Baby K died aged 2 and half of a heart attack - making her one of the longest lived anencephalic infants in medical history. The Hospital asserts that, because of their extremely limited life expectancy and because any treatment of their condition is futile, the prevailing standard of medical care for infants with anencephaly is to provide only warmth, nutrition, and hydration. H objects to the transfer of Baby K, since the Hospital has not obtained a certification that the benefits of a transfer would outweigh the medical risks involved, and since no qualified medical facility has agreed to accept Baby K, the requirements for transfer prior to stabilization have not been met. The argument of the Hospital to the contrary is without merit. Rather, without regard to professional standards of care or the standards embodied in the state law of medical malpractice, the hospital would have to provide treatment indefinitely--perhaps for years--according to a novel, federal standard of care derived from the statutory stabilization requirement.
This respiratory support allowed the doctors to confirm the diagnosis and gave Ms. Of the belief that providing such intensive care was unethical. Its core purpose is to get patients into the system who might otherwise go untreated and be left without a remedy because traditional medical malpractice law affords no claim for failure to treat. Where do you stand in this debate? The Hospital also sought declaratory relief under Sec. Caring for Baby K, an infant born with anencephaly, created moral distress and violated the integrity of some nurses. No cerebrum cortex- no pain felt. After the district court issued its findings of fact and conclusions of law denying the requested relief, the Hospital, Mr.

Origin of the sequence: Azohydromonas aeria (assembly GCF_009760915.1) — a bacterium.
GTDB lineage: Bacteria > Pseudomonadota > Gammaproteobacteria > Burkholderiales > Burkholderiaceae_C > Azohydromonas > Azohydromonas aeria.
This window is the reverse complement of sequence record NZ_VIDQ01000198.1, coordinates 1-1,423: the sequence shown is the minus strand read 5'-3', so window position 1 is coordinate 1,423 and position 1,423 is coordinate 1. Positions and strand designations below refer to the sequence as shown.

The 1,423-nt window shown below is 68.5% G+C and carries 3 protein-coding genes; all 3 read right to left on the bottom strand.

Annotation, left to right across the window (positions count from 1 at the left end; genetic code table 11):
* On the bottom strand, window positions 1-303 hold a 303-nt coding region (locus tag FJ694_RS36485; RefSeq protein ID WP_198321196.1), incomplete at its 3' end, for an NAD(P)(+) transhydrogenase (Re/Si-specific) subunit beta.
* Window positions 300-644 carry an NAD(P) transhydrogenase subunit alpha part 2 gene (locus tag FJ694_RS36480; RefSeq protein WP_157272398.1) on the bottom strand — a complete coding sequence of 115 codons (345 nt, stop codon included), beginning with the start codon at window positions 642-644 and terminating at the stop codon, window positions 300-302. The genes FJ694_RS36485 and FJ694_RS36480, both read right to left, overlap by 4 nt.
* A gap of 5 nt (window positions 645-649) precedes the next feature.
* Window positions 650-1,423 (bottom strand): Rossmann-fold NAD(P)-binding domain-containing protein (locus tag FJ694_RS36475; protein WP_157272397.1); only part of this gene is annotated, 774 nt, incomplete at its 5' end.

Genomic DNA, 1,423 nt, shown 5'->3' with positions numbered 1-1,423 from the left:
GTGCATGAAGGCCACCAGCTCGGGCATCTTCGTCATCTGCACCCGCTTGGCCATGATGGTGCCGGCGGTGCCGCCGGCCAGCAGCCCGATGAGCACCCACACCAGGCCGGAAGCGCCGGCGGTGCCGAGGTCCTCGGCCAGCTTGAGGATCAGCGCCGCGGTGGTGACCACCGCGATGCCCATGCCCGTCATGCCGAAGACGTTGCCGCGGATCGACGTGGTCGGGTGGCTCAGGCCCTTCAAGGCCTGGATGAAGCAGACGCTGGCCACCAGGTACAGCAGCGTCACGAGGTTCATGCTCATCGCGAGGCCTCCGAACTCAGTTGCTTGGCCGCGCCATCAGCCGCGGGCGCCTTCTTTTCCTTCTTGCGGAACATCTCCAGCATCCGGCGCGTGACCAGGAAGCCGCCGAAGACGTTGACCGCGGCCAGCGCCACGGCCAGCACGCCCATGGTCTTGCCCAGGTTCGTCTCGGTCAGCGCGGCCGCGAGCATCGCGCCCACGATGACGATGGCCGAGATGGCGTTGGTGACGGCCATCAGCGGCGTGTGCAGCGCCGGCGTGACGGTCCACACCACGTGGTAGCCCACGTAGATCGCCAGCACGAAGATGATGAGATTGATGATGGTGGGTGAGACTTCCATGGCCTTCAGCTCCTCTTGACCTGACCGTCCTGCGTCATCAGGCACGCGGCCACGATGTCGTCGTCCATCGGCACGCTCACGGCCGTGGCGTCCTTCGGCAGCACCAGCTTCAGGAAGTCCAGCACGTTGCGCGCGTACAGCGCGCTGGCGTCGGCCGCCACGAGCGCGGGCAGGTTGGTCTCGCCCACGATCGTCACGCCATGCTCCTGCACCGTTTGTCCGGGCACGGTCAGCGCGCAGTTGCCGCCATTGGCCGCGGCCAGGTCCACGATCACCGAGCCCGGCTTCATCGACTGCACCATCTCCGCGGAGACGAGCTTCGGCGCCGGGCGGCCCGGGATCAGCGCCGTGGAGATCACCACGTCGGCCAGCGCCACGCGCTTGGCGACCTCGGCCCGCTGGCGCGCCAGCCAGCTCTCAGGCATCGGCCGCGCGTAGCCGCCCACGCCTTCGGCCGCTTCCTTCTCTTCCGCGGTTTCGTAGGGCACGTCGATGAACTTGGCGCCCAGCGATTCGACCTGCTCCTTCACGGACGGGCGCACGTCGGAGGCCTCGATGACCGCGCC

When she experiences respiratory distress, Baby K requires specialized facilities and capabilities that the nursing home does not possess. The doctor's advice was that he thought that because Baby Doe had Down's syndrome, his life was not worth living and it would be in the family's best interest to have their son die. Infants typically survive only a few weeks with palliative care. Court denied the relief sought by the hospital and argued that withholding the ventilator from Baby K would violate the law. In sum, a straightforward application of the statute obligates the Hospital to provide respiratory support to Baby K when she arrives at the emergency department of the Hospital in respiratory distress and treatment is requested on her behalf.
. On the day of Baby Theresa's death, her mom and a surgeon appeared on a show to try and change the law. Baby K was born on October 13, 1992, at Fairfax Hospital in Virginia. The brain stem allows them to breathe and allows their hearts to beat. This portion of the statute is not applicable to the appeal before us.